The whole nation was aroused, through the newspapers, with the story of this dog's absolute loyalty to his master. Science took a hand. He was given glucose injections and blood transfusions, and placed on an aeroplane and sent 2,000 miles through the air to join his master. Temporarily, he revived; but grief had so weakened him that he went "the way of all flesh."

What a valuable lesson a Christian can learn from Laddie. Laddie had ev­erything a dog could want back in Chanute, Kans. His master's personal belongings surrounded him, but all this did not satisfy Laddie. He was broken­hearted. He wanted nothing but the master himself!

After all, can anything satisfy the heart of a true Christian but the Lord Himself? Would that all Christians loved the Master as Laddie loved his master. There were many men in Chanute that would be friends to Laddie, but Laddie was a one-man dog. May Laddie teach us the nature of a really born-again Christian. A born-again Christian is a one-man Christian. He has not a divided heart. Yes, a one-Man Christian—and Jesus Christ is that Man!—The Brethren Missionary Herald.


One Language

A Hindu and a New Zealander met upon the deck of a missionary ship. They had been converted from their heathenism, and were brothers in Christ, but they could not speak to each other. They pointed to their Bibles, shook hands, and smiled in each other's face; but that was all. At last a happy thought occurred to the Hindu. With sudden joy, he exclaimed, "Hallelujah!" The New Zealander, in delight, cried out, "Amen!" Those two words, not found in their own heathen tongues, were to them the beginning of "one language and one speech."—Gospel Herald.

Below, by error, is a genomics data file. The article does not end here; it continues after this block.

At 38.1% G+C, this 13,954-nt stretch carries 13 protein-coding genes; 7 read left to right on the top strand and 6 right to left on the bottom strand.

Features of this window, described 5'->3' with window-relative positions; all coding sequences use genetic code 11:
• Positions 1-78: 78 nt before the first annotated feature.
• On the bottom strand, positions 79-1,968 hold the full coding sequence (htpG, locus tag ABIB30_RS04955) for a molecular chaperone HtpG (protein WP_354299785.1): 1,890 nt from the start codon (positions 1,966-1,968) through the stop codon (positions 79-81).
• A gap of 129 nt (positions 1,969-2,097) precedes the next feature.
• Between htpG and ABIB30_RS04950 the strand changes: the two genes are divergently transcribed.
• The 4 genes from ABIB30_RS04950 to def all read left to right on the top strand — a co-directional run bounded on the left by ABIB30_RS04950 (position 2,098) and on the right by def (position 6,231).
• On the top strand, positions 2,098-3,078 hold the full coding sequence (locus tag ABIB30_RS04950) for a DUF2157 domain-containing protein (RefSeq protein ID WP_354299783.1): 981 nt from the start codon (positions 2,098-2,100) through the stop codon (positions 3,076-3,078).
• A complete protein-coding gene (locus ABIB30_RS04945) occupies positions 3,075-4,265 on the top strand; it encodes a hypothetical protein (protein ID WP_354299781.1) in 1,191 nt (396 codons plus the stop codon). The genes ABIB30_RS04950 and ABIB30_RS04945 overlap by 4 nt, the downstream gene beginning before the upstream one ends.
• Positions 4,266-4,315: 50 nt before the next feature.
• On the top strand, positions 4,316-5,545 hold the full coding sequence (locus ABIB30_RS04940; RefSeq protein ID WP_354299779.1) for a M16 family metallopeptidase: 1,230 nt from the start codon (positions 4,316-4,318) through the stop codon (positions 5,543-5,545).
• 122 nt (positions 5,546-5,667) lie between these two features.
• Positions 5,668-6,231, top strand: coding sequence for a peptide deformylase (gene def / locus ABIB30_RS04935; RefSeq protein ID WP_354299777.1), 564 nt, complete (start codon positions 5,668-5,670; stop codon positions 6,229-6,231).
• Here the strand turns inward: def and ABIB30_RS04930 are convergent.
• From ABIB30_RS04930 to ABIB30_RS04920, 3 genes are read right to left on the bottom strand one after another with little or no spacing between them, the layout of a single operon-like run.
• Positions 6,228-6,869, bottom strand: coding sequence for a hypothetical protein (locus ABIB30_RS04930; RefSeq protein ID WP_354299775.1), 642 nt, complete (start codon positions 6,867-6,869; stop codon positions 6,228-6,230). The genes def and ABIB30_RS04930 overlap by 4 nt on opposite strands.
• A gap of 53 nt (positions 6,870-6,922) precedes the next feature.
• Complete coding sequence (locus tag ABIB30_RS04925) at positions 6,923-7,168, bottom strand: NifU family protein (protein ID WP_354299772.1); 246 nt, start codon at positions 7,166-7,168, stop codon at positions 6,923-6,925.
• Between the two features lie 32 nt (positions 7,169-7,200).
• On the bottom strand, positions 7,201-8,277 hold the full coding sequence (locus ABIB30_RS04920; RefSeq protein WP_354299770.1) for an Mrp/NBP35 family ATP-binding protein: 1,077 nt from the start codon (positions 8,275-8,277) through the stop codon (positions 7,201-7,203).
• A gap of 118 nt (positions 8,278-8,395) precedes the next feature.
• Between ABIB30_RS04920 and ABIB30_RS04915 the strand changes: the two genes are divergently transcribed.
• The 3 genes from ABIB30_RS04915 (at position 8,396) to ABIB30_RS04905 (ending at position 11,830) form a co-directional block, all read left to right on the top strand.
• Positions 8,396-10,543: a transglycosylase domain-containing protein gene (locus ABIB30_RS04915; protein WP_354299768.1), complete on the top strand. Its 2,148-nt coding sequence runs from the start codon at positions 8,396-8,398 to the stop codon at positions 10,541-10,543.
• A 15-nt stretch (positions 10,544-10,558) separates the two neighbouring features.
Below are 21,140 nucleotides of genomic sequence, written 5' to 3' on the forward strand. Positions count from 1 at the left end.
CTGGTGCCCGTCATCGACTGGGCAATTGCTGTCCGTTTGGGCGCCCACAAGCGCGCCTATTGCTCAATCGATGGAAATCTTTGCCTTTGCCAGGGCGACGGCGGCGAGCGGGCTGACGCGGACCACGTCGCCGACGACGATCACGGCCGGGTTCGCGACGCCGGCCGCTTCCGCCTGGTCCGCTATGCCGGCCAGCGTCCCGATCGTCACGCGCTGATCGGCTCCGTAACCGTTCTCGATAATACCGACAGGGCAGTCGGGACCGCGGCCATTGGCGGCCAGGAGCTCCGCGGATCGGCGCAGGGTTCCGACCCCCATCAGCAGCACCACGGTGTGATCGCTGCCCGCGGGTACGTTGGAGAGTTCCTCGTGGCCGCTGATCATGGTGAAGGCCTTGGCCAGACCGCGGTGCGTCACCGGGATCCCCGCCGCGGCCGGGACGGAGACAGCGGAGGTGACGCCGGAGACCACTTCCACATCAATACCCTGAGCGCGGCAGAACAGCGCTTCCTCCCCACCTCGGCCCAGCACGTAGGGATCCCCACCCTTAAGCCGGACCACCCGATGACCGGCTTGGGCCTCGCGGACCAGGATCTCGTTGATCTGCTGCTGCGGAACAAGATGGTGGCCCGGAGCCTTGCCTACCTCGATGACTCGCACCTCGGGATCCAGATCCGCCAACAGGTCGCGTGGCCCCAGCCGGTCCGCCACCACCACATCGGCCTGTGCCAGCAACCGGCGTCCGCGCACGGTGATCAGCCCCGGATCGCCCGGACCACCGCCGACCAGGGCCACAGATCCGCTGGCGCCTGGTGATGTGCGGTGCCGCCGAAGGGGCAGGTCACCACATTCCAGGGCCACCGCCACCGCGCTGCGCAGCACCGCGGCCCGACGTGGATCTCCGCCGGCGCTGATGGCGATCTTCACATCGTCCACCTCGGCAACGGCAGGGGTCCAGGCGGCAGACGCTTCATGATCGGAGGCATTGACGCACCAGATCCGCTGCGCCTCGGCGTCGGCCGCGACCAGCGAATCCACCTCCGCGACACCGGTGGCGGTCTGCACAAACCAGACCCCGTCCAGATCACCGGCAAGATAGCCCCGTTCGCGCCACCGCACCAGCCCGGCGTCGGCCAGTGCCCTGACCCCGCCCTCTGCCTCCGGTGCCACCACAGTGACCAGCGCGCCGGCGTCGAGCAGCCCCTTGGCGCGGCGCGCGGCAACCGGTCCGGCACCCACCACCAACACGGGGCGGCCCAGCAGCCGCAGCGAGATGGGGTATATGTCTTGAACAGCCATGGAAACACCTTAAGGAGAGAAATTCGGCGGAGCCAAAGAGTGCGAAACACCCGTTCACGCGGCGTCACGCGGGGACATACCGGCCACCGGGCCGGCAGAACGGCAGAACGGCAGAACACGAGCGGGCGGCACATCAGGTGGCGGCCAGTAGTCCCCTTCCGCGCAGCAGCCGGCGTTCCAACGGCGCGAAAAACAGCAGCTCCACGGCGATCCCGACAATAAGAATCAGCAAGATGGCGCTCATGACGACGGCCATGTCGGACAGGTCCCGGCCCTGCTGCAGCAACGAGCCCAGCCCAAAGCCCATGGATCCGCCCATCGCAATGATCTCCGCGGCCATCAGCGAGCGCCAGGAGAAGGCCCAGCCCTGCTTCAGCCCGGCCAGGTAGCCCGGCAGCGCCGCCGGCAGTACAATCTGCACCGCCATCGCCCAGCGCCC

A Persian fable says: One day
A wanderer found a lump of clay
So redolent of sweet perfume
Its odors scented all the room.
"What art thou?" was his quick demand.
"Art thou some gem of Samarcand,
Or spikenard in this rude disguise,
Or other costly merchandise?"
"Nay: I am but a lump of clay."

"Then whence this wondrous perfume, say?"
"Friend, if the secret I disclose,
I have been dwelling with the rose."
Sweet parable! and will not those
Who love to dwell with Sharon's rose,
Distil sweet odors all around,
Though low and mean themselves are found?
Dear Lord, may we to Thee retreat,
Then shed abroad Thy fragrance sweet!Gospel Herald.


No War Here!

A recent report from China states that a Japanese soldier entered a Chinese Christian church at service time. His entrance created misgiving and alarm until he stood up and said: "I am a conscript soldier, but I am a Christian. I would worship with you"; then they welcomed him. After the service was over, the Japanese went up to the minister and asked him to sign his name in the Bible he had brought with him from Japan. He wrote in Chinese: "In Christ there is neither Jew nor Greek."—Christian Herald, London.